Retailers’ holiday promotions and a shift in consumer buying habits generates heavy demand for Monday deliveries by FedEx.
The social network tests promoted “pins” in search results and category feeds.
Pinterest today took its first steps toward earning revenue from its user base by launching its initial test of ad units on the social network. Pinterest is the 14th most-visited site in the United States, according to Alexa Internet Inc., a subsidiary of Amazon.com Inc., and its average visitor spends more than 7 minutes and 36 seconds on the site per visit.
Pinterest allows consumers to share favorite products by pinning images from around the web, creating an online collection of pictures. Consumers add their pins to boards, which are organizational tools used to group pins together around a particular theme—for example “My Style.” Consumers can also repin images that others have pinned, and endorse others’ pins by clicking a Like button.
The social network’s first ads, which Pinterest calls “promoted pins,” appear in search results and category feeds for both desktop and mobile users. For example, a costume shop might promote a pin for a cow costume when a user searches for “Halloween.”
The promoted pins look like other pins on the social network, but include a “promoted” label and feature an “i” icon that, when moused over, explains why the shopper sees the pin. For instance, if a retailer called Julie’s Outdoor Supply pays to promote a pin in search results, a shopper who mouses over the icon will see a note that reads, “This pin is from Julie’s Outdoor Supply. It’s showing up here because Julie’s Outdoor Supply paid to have it placed where you’d be more likely to notice it.”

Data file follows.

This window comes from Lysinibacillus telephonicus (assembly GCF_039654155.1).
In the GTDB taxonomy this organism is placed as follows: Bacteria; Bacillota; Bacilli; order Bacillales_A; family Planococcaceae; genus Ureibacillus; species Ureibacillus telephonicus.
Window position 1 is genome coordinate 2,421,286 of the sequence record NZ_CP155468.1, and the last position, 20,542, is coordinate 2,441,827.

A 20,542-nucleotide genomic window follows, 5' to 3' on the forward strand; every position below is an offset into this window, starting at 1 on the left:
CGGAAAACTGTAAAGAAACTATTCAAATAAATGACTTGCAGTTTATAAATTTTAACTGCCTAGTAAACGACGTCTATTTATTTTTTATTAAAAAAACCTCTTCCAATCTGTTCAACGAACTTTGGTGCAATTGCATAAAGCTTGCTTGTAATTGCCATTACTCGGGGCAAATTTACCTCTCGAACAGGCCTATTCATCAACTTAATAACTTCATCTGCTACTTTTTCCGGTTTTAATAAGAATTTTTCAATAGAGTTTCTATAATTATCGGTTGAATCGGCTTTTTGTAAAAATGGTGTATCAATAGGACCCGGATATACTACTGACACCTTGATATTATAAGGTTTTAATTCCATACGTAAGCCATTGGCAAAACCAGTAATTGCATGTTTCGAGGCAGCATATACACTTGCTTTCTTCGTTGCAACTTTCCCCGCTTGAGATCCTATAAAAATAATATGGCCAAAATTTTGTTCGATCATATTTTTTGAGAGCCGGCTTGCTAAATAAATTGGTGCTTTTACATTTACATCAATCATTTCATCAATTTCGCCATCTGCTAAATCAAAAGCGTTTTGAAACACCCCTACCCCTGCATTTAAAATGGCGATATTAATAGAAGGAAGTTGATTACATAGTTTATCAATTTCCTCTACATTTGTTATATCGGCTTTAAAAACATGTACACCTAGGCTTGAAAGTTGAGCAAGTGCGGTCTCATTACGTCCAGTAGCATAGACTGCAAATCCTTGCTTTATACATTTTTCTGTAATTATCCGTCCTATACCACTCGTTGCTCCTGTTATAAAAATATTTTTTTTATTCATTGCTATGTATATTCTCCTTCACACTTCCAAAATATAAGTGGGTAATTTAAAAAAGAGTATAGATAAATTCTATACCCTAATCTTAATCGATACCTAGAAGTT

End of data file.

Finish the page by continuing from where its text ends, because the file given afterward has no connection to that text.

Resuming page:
Pinterest says that it “just testing things out right now,” and may adapt the ad formats based on consumers’ responses. “We’ll be listening closely to what you have to say, and will continue to keep you posted about how things go,” wrote Ben Silbermann, CEO and co-founder, in a blog post.
Pinterest announced plans to test ads last month. Its approach echoes that of Instagram, which announced plans to introduce ads last week, as well as popular ad formats on Facebook and Twitter. Facebook Inc. offers promoted posts, an ad unit that enables a brand to pay to ensure a post receives a predetermined number of impressions from its fans and from consumers likely to be interested in its brand.